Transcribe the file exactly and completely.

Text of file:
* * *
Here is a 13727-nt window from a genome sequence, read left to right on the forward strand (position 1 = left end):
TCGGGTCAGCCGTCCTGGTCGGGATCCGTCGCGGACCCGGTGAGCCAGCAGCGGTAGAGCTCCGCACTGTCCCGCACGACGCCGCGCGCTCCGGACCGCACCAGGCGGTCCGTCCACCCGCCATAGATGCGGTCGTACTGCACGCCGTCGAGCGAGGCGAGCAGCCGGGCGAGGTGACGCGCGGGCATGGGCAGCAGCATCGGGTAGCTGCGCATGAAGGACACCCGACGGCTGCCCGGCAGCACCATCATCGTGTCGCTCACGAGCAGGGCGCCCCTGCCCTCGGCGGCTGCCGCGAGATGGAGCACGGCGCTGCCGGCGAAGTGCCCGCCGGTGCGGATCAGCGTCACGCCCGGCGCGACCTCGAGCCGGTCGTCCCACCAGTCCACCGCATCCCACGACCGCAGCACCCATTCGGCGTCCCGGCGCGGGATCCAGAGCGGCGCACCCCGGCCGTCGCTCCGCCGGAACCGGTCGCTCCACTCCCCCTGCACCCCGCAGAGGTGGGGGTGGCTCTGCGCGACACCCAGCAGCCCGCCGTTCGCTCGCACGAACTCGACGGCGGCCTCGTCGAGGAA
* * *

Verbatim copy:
Here is a 13727-nt window from a genome sequence, read left to right on the forward strand (position 1 = left end):
TCGGGTCAGCCGTCCTGGTCGGGATCCGTCGCGGACCCGGTGAGCCAGCAGCGGTAGAGCTCCGCACTGTCCCGCACGACGCCGCGCGCTCCGGACCGCACCAGGCGGTCCGTCCACCCGCCATAGATGCGGTCGTACTGCACGCCGTCGAGCGAGGCGAGCAGCCGGGCGAGGTGACGCGCGGGCATGGGCAGCAGCATCGGGTAGCTGCGCATGAAGGACACCCGACGGCTGCCCGGCAGCACCATCATCGTGTCGCTCACGAGCAGGGCGCCCCTGCCCTCGGCGGCTGCCGCGAGATGGAGCACGGCGCTGCCGGCGAAGTGCCCGCCGGTGCGGATCAGCGTCACGCCCGGCGCGACCTCGAGCCGGTCGTCCCACCAGTCCACCGCATCCCACGACCGCAGCACCCATTCGGCGTCCCGGCGCGGGATCCAGAGCGGCGCACCCCGGCCGTCGCTCCGCCGGAACCGGTCGCTCCACTCCCCCTGCACCCCGCAGAGGTGGGGGTGGCTCTGCGCGACACCCAGCAGCCCGCCGTTCGCTCGCACGAACTCGACGGCGGCCTCGTCGAGGAA